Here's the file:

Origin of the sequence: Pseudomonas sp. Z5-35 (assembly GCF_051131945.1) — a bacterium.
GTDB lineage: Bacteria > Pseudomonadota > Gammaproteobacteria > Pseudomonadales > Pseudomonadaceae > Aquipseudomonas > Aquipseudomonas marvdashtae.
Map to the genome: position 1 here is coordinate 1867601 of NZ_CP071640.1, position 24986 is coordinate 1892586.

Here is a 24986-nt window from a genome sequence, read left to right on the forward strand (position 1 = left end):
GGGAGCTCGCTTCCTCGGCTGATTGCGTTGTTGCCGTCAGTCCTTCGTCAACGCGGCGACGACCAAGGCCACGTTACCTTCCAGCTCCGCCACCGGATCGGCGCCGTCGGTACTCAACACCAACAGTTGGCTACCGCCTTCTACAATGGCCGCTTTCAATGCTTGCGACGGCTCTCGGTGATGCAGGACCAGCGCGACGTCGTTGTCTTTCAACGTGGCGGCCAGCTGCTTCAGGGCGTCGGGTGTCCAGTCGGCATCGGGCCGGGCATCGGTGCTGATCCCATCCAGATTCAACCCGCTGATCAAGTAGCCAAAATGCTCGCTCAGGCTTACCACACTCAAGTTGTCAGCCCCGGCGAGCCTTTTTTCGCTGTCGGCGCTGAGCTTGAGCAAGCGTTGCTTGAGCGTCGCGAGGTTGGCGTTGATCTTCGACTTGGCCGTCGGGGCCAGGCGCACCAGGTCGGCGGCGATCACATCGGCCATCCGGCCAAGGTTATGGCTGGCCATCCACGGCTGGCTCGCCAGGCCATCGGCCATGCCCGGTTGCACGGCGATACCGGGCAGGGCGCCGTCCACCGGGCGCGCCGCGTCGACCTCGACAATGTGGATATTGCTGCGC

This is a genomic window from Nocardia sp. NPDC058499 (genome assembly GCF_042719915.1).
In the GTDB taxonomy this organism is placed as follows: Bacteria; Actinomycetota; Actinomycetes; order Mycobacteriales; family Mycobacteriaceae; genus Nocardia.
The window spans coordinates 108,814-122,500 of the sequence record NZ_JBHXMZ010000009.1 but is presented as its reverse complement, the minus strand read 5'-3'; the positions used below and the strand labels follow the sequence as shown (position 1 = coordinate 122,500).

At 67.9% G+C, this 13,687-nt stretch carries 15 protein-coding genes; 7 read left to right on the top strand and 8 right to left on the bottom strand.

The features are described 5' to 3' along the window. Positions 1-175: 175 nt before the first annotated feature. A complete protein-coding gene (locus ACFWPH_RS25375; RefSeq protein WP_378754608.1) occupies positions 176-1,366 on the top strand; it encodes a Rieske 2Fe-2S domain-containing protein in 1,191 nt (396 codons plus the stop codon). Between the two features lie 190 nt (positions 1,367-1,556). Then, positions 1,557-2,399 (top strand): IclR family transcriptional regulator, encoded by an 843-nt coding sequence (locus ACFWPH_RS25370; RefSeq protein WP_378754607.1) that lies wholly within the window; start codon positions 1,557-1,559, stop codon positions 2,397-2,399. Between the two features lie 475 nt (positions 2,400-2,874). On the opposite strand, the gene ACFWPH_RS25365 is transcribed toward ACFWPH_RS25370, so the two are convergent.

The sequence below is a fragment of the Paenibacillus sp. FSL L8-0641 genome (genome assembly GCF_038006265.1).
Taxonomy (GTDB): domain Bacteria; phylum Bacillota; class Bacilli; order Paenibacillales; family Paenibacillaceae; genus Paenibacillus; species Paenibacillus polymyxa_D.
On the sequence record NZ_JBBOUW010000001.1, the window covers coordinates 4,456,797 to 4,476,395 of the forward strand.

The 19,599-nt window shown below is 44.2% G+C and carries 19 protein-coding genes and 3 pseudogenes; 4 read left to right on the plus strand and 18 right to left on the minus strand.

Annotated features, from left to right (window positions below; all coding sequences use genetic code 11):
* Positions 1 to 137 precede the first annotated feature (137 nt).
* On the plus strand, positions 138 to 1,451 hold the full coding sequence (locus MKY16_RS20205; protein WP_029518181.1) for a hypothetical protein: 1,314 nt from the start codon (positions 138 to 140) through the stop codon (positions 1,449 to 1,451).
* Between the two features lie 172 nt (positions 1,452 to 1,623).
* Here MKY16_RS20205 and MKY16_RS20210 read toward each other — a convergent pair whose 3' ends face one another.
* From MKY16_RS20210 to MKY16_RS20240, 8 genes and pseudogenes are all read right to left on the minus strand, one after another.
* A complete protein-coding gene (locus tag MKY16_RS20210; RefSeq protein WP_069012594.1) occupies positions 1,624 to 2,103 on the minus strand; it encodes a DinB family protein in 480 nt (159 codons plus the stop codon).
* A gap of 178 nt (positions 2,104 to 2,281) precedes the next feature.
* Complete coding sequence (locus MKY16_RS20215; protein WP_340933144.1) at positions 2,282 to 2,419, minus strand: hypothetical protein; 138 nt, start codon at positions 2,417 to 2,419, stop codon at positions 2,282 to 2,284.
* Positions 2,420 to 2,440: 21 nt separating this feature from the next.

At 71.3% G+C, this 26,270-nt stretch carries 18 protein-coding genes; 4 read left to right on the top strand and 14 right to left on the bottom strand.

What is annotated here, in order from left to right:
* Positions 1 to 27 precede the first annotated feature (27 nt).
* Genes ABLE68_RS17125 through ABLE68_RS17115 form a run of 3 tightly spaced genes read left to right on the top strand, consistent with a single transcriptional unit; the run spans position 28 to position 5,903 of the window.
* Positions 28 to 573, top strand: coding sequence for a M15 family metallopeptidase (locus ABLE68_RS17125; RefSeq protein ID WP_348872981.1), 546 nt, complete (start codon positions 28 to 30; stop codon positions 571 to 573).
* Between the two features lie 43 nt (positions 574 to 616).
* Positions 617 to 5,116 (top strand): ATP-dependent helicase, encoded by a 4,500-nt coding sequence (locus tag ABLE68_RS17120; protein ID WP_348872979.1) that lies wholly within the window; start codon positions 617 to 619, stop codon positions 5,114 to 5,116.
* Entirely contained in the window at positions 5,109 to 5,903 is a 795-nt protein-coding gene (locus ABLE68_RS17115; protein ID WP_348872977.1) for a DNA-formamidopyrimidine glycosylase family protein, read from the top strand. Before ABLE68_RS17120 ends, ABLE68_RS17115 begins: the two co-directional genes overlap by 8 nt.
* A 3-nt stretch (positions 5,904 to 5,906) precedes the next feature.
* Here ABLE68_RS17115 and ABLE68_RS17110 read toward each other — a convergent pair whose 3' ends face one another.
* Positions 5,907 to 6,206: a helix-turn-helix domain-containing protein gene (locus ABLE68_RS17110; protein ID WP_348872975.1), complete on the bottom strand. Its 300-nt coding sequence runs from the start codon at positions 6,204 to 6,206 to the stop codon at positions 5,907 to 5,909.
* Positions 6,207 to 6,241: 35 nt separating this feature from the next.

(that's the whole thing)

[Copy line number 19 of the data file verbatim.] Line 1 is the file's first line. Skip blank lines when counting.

* Here MKY16_RS20205 and MKY16_RS20210 read toward each other — a convergent pair whose 3' ends face one another.